I’ve put together my notes from the AWS webinar, which can be seen here.

Lambda is the key enabler and a core AWS component for serverless computing. Lets you run the code you want, without worrying about the underlying infrastructure and provisioning. It is also cost efficient, as there are no instances that are in running state but idle. Lambda handles scaling up and scaling down as needed, transparently to the customer.


  • Event Source - Changes in state of the resources or data, or any events triggered explicitly or implicitly. A large number of AWS services can act as Event Sources - Like S3 (Object PUT, DELETE..), DynamoDB, IoT, CloudFormation, CloudWatch, SNS, API Gateway and Cron schedule to name a few.

  • Function - The piece of code that would be run when that event occurs. The function can access any services downstream if needed. Currently Supported languages are Node.js, Python, Java 8 and C#.

Use cases

  • Stateless, event-based file/data processing.
  • On demand execution of some logic where an event is generated via an explicit action.
  • Custom Workflows for state changes within AWS.


  • Code can be developed in the 4 supported languages (currently).
  • The code should have no affinity or access to the underlying infrastructure, and should use external infrastructure for state (like a cache or a database). The code should be entirely stateless.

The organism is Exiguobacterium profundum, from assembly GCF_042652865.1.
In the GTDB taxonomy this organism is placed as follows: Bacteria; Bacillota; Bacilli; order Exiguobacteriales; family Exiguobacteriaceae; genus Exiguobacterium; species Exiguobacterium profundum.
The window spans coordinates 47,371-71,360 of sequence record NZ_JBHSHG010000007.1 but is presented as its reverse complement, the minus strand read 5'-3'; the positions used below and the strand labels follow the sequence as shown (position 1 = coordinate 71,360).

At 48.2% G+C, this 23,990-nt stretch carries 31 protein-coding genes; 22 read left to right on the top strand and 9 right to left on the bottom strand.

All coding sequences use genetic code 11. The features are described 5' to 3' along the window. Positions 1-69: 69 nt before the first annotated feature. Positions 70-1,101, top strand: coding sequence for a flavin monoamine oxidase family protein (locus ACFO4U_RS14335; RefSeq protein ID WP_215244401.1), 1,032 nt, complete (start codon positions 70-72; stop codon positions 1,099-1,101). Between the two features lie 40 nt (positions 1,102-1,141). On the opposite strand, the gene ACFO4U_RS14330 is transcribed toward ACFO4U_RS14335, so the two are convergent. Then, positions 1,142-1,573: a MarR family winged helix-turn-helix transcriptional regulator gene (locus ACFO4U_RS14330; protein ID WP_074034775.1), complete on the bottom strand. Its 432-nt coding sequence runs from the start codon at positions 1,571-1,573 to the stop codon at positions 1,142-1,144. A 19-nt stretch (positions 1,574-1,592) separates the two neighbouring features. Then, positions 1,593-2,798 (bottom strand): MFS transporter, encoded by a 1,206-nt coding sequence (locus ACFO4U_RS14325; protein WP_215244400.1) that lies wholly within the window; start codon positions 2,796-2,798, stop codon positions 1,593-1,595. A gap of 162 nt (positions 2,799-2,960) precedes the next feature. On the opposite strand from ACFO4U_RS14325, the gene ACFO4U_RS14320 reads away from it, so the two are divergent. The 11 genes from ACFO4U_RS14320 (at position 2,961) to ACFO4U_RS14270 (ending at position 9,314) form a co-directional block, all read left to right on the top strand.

• The memory usage allowed is from 128MB to 1.5GB in increments of 64MB. CPU and network are allocated proportionately.
  • Lambda can be invoked synchronously (the client waits for a response from the function), and asynchronously (fire and forget, a 202 Accepted).

What is in it

  • Handler() function - Entry point for Lambda.
  • Event Object - The request (representation of the event). Can be a stream or an simple data type.
  • Context Object - Provides a handle to the environment and basic utilities like time, logging and client/event info.
  • FunctionConfiguration Metadata
    1. VpcConfig - Useful if you want to access your private resources within your VPC. Enables the lambda environment to be able to talk to your VPC.
    2. DeadLetterConfig - Failed events are sent to SQS or SNS. A dead letter queue or an SNS topic can be configured where the event is sent back in case the lambda function fails to process it. It is only available for async requests.
    3. Environment - Key value pairs as a part of the configuration, which are then available as environment variables to the function. They’re encrypted at rest via KMS, and are decrypted during lambda initialization.


  • 512 MB of temporary storage (ephemeral).
  • 1024 File Descriptors
  • 1024 processes + threads
  • 300 seconds maximum execution duration
  • 6MB Request payload
  • 6MB Response
  • 50MB Deployment package (compressed)
  • 250MB Uncompressed
  • 4KB Environment variables
  • 100 Concurrent Executions (can be increased by requesting Amazon)
  • 75GB total size of all lambdas across one region.

Container Model

  • Each execution happens in a container that is created and managed by AWS. Containers are re-used. This re-use can let us share cached static data, or DB connections between invocations. The folder /tmp is available across invocations. However, do not rely on this, use it opportunistically.